Soil moisture redistribution
The description of the moisture fluxes out of the subsoil (and also between the upper and lower soil layers) is based on the simplifying assumption that the flow of soil moisture is entirely gravitydriven. Starting from Darcy’s law for 1D vertical flow rate:
\[q =  K(\theta ) \cdot [\frac{\partial h(\theta )}{\partial z} 1]\]where $q [\frac{mm}{day}]$ is the flow rate out of the soil (e.g. superficial soil layer, upper soil layer, lower soil layer); $K(\theta) [\frac{mm }{day}]$ is the hydraulic conductivity (as a function of the volumetric moisture content of the soil, $\theta [\frac{mm^3}{ mm^3}]$ and $\frac{\partial h (\theta )}{\partial z}$ is the matric potential gradient. If we assume a matric potential gradient of zero, the equation reduces to:
\[q = K(\theta )\]This implies a flow that is always in downward direction, at a rate that equals the conductivity of the soil. The relationship between hydraulic conductivity and soil moisture status is described by the Van Genuchten equation (van Genuchten, 1980), here rewritten in terms of mm water slice, instead of volume fractions:
\[K(w) = K_s \cdot \sqrt{( \frac{w  w_r}{w_s  w_r})} \cdot \{ 1  [ 1  ( \frac{w w_r}{w_s  w_r})^\frac{1}{m}]^m\}^2\]where $K_s$ is the saturated conductivity of the soil $[\frac{mm}{day}]$, and $w, w_r$ and $w_s$ are the actual, residual and maximum amounts of moisture in the soil respectively (all in $[mm]$). Parameter $m$ is calculated from the poresize index, $\lambda$ (which is related to soil texture):
\[m = \frac{\lambda }{\lambda + 1}\]For large values of Δt (e.g. 1 day) the above equation often results in amounts of outflow that exceed the available soil moisture storage, i.e:
\[K(w)\Delta t \gt {w  w_r}\]In order to solve the soil moisture equations correctly an iterative procedure is used. At the beginning of each time step, the conductivities for the three soil layers $[K_{1a}(w_{1a}),K_{1b}(w_{1b}), K_2(w_2)]$ are calculated using the Van Genuchten equation. Multiplying these values with the time step and dividing by the available moisture gives a Couranttype numerical stability indicator for each respective layer:
\[C_{1a} = \frac{K_{1a}(w_{1a}) \cdot \Delta t}{w_{1a}  w_{r1a}}\] \[C_{1b} = \frac{K_{1b}(w_{1b}) \cdot \Delta t}{w_{1b}  w_{r1b}}\] \[C_2 = \frac{K_2(w_2) \cdot \Delta t}{w_2  w_{r2}}\]A Courant number that is greater than 1 implies that the calculated outflow exceeds the available soil moisture, resulting in loss of mass balance. Since we need a stable solution for both soil layers, the ‘overall’ Courant number for the soil moisture routine is the largest value out of $C_1a$, $C_1b$ and $C_2$:
\[C_{soil} = max (C_{1a},C_{1b},C_2)\]In principle, rounding $C_{soil}$ up to the nearest integer gives the number substeps needed for a stable solution. In practice, it is often preferable to use a critical Courant number that is lower than 1, because high values can result in unrealistic ‘jumps’ in the simulated soil moisture pattern when the soil is near saturation (even though mass balance is preserved). Hence, making the critical Courant number a userdefined value $C_{crit}$, the number of substeps becomes:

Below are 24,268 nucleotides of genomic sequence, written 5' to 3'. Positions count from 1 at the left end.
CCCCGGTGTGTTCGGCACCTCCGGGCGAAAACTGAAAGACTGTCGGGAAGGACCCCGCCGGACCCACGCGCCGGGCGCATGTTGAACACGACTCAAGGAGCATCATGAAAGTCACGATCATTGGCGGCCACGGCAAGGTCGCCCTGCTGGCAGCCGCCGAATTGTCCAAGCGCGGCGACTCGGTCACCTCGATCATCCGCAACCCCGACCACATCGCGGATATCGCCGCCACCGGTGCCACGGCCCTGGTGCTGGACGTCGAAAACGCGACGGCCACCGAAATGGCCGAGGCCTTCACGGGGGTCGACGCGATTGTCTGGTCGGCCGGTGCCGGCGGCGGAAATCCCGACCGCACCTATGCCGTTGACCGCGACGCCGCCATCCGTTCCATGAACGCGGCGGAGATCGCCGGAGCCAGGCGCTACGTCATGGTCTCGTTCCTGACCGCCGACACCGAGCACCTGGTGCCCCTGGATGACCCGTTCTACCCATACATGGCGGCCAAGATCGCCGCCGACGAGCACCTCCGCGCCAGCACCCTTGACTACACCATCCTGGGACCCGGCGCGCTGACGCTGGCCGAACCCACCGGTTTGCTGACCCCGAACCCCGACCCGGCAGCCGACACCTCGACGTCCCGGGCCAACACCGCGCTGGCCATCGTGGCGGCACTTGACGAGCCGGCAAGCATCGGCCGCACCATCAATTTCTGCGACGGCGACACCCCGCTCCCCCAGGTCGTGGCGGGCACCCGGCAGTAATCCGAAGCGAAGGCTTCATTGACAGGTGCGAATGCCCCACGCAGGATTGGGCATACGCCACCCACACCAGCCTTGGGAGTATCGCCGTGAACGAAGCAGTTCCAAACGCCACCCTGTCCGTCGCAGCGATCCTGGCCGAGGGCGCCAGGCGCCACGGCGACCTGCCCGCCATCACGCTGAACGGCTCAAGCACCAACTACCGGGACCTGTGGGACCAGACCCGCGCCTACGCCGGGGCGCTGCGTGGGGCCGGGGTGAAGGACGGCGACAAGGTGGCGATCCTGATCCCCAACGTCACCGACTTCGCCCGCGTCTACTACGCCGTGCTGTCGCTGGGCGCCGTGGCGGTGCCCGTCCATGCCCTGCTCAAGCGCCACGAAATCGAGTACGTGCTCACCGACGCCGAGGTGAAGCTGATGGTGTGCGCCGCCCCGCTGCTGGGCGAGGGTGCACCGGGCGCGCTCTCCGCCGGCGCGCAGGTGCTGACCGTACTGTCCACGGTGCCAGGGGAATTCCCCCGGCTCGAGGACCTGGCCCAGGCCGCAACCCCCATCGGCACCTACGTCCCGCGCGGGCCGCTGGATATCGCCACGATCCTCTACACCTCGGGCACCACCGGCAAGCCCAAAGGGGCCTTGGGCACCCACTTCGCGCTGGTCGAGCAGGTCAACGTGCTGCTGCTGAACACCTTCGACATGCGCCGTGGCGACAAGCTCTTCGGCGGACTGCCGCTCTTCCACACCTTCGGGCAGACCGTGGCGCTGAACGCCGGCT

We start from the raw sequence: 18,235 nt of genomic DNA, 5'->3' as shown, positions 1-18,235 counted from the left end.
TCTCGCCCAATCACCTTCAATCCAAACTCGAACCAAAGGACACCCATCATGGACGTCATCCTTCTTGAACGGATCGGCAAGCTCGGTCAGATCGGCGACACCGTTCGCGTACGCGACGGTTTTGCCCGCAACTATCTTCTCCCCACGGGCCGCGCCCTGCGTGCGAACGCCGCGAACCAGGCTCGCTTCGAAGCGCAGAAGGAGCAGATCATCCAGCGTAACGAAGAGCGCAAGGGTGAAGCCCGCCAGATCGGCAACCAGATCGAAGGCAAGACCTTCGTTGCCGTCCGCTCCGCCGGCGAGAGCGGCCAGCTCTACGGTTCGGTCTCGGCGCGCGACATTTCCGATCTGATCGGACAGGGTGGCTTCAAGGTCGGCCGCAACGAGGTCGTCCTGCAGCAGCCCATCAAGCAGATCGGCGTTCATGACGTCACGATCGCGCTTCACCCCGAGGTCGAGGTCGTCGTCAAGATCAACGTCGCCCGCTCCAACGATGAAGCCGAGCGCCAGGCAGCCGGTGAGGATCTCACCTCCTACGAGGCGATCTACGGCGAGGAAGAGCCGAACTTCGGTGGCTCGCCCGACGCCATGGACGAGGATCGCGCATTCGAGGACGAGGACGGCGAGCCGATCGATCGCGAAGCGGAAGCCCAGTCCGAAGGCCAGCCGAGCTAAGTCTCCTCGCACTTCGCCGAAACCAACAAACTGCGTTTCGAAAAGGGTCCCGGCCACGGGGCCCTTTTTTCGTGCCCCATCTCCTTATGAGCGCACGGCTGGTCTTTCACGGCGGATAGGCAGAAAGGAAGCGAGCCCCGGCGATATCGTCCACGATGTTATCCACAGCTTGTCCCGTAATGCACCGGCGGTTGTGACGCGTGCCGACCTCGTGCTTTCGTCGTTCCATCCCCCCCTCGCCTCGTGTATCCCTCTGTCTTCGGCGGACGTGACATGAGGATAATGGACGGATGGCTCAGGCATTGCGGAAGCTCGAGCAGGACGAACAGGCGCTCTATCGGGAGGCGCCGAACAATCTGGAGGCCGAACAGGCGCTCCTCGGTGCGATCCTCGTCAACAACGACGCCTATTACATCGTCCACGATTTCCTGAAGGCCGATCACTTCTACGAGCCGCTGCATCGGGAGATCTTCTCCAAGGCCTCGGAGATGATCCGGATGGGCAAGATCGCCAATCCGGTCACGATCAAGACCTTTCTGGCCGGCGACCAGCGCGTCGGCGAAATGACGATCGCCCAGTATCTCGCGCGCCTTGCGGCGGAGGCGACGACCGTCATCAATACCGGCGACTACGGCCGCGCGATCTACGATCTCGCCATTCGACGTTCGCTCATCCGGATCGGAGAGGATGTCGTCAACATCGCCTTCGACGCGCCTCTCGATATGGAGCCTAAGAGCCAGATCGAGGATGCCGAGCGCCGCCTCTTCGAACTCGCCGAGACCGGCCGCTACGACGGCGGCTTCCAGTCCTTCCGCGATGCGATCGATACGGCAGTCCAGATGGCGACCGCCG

\[SubSteps = roundup(\frac{C_{soil}}{C_{crit}})\]and the corresponding subtimestep, $\Delta ‘t$:
\[\Delta 't = \frac{\Delta t}{SubSteps}\]In brief, the iterative procedure now involves the following steps. First, the number of substeps and the corresponding subtimestep are computed as explained above. The amounts of soil moisture in the upper and lower layers are copied to temporary variables $w_{1a}’$, $w_{1b}’$ and $w_2’$. Three variables, $D_{1a,1b}$ (flow from superficial soil layer to top soil layer), $D_{1b,2}$ (flow from top soil layer to lower soil layer) and $D_{2,gw}$ (flow from lower soil layer to groundwater) are initialized (set to zero). Then, for each substep, the following sequence of calculations is performed:

Compute hydraulic conductivity for the three layers $[K_{1a}(w_{1a}),K_{1b}(w_{1b}), K_2(w_2)]$

Compute flux from superficial to upper soil layer for this substep ($D’_{1a,1b}$ can never exceed storage capacity in the upper soil layer)
\[D'_{1a,1b} = min [K_{1a}(w'_{1a})\Delta t,w'_{s1b} w'_{1b}]\] 
Compute flux from upper to lower soil layer for this substep ($D’_{1b,2}$ can never exceed storage capacity in lower soil layer):
\[D'_{1b,2} = min [K_{1b}(w'_{1b})\Delta t,w'_{s2} w'_2]\] 
Compute flux from lower soil layer to groundwater for this substep ($D’_{2,gw}$) can never exceed available water in lower layer):
\[D'_{2,gw} = min [K_2(w'_2)\Delta t,w'_2 w'_{r2}]\] 
Update $w_{1a}’$, $w_{1b}’$ and $w’_2$

Add $D_{1a,1b}’$ to $D_{1a,1b}$; $D_{1b,2}’$ to $D_{1b,2}$; add $D_{2,gw}’$ to $D_{2,gw}$
If the soil is frozen (F > critical threshold), $D_{1a,1b}$, $D_{1b,2}$ and $D_{2,gw}$ are set to zero. After the iteration loop, the amounts of soil moisture in all layers are updated as follows:
$w_{1a} = w_{1a}  D_{1a,1b}$
$w_{1b} = w_{1b} + D_{1a,1b}  D_{1b,2}$
$w_2 = w_2 + D_{1b,2}  D_{2,gw}$
Total amounts of soil moisture in superficial and upper soil layers is also computed as follows:
$w_1 = w_{1a} + w_{1b}$